West Africa: new languages
Pidgin and creole emerged to serve trade, but what of their longer-term use and acceptance?
By Simon Akam
When I lived in Sierra Leone’s capital, Freetown, my house had a collection of books on the shelves on one wall. There were copies of the Sierra Leonean government gazette, for my landlord had once run the national printing concern. There was also a Bible, but its title hung on the edge of intelligibility: Gud Yus f Clman. It was written in Sierra Leonean Krio—a creole, a kind of language formed when multiple tongues collide. Krio is not the only linguistic blend in Africa. Such languages are politically significant on the continent. Yet creole and pidgin languages generate intense controversy. Michel DeGraff, a professor of linguistics at the Massachusetts Institute of Technology, says the topic is “rife with prejudices”. One reason is that creoles and pidgins embody, in linguistic form, the encounters between European and African cultures. According to the traditional theory, when groups of individuals with no common language interact with each other, usually for trade, an initial “contact pidgin” emerges. This vernacular cannot express ideas as complex as those which its users gloss in their respective native languages, and its grammar is scant. According to Joseph Opala, an American historian who spent much of his adult life in Sierra Leone, more than two languages must be involved if a pidgin is to emerge. With just two languages, one group chooses, or is forced, to learn the other’s. During the initial period of European contact with West Africa, Portuguese, English, French and Scandinavian traders and slavers probed the coastline. Malaria kept most Europeans from penetrating inland, but their demands spurred an extensive trading network away from the coast.
The Europeans never saw this system, but its African protagonists had to transect multiple other kingdoms and statelets with whom they shared no language. So West African Pidgin English (WAPE) emerged, a colourful language in which Noah would be said not to have built an ark but an “Elder Dempster”, after the British shipping line that long served the West African coast. In the traditional theory, the first, rough contact pidgin gradually coalesces into a lingua franca pidgin, whose lexis and grammar can convey any idea that the speaker’s native language can frame. The language of the economically dominant culture, in West Africa usually English, serves as the “lexifier”, providing most of the vocabulary, but not the grammar. Examining a comparable situation in Haiti, the anthropologist Suzanne Comhaire-Sylvain, in the 1930s, argued that the local vernacular comprised Ewe, an African language used today in Ghana and Togo, spoken with French vocabulary. In Sierra Leone, Krio’s vocabulary includes words that reflect the nautical background of the first English speakers to explore the coast. Ian Hancock, a linguist at the University of Texas, says that the word for “kitchen”, “gyali”, derives from the English word for the galley on a ship. “Mo”, from the English verb “to moor” [a ship], means to keep someone rooted to the spot. “Swaba”, from “swabber” is a term of abuse. “Kyapsay”, from “capsize”, describes anything that tips over. John McWhorter, another linguist at Columbia University, says the usual exception to lexifierorigin vocabulary in pidgin languages involves things from the cultural realm, including items from nature, “private things”, art, music and food.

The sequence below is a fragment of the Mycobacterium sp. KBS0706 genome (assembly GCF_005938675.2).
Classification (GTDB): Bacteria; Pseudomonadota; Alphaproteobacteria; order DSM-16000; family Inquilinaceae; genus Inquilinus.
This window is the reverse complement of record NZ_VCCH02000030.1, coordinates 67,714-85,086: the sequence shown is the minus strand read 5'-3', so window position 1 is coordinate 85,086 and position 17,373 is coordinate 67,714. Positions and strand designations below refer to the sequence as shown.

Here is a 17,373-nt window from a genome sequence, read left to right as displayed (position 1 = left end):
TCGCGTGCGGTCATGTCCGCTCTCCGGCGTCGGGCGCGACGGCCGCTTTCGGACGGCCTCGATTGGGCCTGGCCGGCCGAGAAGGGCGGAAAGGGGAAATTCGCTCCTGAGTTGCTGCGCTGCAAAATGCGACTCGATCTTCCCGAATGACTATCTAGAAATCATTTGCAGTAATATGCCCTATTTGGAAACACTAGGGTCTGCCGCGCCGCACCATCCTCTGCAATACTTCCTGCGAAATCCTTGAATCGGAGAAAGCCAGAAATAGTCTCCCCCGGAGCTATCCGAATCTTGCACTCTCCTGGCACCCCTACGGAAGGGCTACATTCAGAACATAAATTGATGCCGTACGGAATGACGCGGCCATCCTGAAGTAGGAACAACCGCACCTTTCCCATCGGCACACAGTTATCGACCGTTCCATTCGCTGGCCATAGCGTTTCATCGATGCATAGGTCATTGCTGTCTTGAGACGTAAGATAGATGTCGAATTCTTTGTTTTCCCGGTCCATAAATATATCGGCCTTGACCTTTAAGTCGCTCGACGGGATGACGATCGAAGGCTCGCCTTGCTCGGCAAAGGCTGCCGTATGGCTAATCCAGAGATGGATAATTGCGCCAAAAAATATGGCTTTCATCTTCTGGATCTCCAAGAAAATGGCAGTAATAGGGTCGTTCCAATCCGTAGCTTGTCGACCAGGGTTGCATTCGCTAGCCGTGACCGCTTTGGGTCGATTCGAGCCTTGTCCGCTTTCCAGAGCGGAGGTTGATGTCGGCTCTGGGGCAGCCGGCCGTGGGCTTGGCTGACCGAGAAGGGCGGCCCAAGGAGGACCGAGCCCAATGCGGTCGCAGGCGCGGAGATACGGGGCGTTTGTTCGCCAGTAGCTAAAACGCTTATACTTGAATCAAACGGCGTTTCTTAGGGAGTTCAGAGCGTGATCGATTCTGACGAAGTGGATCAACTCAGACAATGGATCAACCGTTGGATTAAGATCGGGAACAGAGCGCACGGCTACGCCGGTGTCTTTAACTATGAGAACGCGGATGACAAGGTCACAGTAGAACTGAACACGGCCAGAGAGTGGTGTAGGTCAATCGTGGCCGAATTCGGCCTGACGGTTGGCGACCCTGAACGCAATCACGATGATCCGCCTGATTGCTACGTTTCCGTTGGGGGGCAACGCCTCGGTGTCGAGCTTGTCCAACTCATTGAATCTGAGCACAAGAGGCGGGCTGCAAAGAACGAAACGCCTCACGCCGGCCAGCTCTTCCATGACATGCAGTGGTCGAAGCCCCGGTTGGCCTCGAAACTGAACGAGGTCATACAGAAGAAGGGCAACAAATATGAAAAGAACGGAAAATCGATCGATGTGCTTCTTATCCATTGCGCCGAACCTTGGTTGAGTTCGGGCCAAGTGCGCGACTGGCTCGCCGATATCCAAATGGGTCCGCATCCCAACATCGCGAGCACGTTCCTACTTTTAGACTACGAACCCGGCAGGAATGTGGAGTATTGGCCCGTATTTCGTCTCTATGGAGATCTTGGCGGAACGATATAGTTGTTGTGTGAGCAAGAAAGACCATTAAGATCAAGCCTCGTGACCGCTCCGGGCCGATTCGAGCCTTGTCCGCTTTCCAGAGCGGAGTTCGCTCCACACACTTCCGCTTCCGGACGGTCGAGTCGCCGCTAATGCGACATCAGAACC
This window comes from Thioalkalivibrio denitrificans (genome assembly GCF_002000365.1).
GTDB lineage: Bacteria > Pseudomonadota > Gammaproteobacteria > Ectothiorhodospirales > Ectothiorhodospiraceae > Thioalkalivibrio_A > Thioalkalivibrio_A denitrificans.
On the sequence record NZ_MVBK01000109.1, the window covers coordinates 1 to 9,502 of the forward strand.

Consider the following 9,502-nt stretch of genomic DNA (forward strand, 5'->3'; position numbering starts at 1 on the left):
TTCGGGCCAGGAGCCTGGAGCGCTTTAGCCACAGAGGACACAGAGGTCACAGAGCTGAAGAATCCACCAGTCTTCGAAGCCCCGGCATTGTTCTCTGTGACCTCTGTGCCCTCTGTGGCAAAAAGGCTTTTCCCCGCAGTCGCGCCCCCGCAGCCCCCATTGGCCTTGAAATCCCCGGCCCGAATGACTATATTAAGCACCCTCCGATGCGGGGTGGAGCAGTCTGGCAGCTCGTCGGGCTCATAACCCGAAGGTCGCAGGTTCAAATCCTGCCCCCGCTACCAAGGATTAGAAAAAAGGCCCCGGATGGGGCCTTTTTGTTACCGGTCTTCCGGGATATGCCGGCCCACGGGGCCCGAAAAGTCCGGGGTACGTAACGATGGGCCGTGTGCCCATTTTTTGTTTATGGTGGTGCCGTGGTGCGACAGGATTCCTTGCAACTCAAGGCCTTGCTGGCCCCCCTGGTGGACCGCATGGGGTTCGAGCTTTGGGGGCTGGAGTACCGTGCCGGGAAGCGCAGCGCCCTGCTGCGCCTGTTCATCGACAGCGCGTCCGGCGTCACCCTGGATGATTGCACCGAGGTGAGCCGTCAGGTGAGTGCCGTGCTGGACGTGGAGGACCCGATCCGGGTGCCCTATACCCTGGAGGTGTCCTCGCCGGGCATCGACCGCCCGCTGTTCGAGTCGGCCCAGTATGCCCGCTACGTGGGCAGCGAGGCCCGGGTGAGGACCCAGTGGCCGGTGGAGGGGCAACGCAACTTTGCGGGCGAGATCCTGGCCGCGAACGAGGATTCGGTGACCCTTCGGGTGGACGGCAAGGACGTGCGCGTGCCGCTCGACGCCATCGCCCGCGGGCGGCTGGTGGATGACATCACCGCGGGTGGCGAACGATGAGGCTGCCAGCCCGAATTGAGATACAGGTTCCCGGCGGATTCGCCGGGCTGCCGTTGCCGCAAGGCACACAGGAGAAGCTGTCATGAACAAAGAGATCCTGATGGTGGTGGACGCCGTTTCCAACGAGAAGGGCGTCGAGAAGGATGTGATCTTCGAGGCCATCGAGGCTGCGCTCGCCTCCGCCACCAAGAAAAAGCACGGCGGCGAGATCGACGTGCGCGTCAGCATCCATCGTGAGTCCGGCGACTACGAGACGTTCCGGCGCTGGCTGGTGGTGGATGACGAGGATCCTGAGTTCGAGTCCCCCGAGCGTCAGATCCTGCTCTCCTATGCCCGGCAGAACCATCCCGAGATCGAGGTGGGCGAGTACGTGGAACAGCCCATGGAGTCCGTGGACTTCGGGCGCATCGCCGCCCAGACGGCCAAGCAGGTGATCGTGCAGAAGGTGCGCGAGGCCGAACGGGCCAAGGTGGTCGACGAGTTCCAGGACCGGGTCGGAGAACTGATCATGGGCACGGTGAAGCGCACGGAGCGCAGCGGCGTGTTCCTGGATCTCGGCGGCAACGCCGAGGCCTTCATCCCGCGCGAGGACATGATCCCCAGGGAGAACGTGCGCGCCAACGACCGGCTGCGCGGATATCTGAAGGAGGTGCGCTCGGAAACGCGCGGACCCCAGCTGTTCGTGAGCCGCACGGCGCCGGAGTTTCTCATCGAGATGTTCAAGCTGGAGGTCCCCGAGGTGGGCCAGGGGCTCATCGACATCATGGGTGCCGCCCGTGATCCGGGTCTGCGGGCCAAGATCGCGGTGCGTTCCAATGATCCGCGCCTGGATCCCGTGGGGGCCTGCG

Despite their sophistication, lingua franca pidgins are languages with no native speakers; everyone who uses them speaks another mother tongue. When native speakers emerge, the conventional theory holds that pidgin becomes a creole language. This “evolutionary model” of the development of such languages has come in for criticism. An alternative school of thought argues that environment is a more important influence, with pidgins developing around isolated trading posts and more elaborate creoles requiring plantations with longer periods of enforced cross-cultural interaction and slower turnover. Hence the emergence of both French and English-lexifier creoles on Caribbean islands, while the Niger Delta, which was heavily slaved but minimally settled, birthed pidgin. Salikoko Mufwene, a Congolese linguist at the University of Chicago, suggests that Sierra Leonean Krio is a Caribbean language that returned to Africa when freed slaves settled in Freetown from the 18th century onwards. Others acknowledge the Caribbean influence: contemporary Krio has numerous words of Jamaican origin. But there are differences. Jamaican Maroons visiting Sierra Leone have to speak English with their Kriospeaking hosts, reports Hancock. Some critics question the idea that there is any difference in the way creoles and pidgins developed and the emergence of, for example, French and Italian from Latin in Europe. DeGraff calls this idea “the fallacy of creole exceptionalism”. The Krio people in Sierra Leone, the descendants of freed slaves for whom Krio is the native language, today amount to around two percent of the country’s population, and are concentrated on the Freetown peninsula.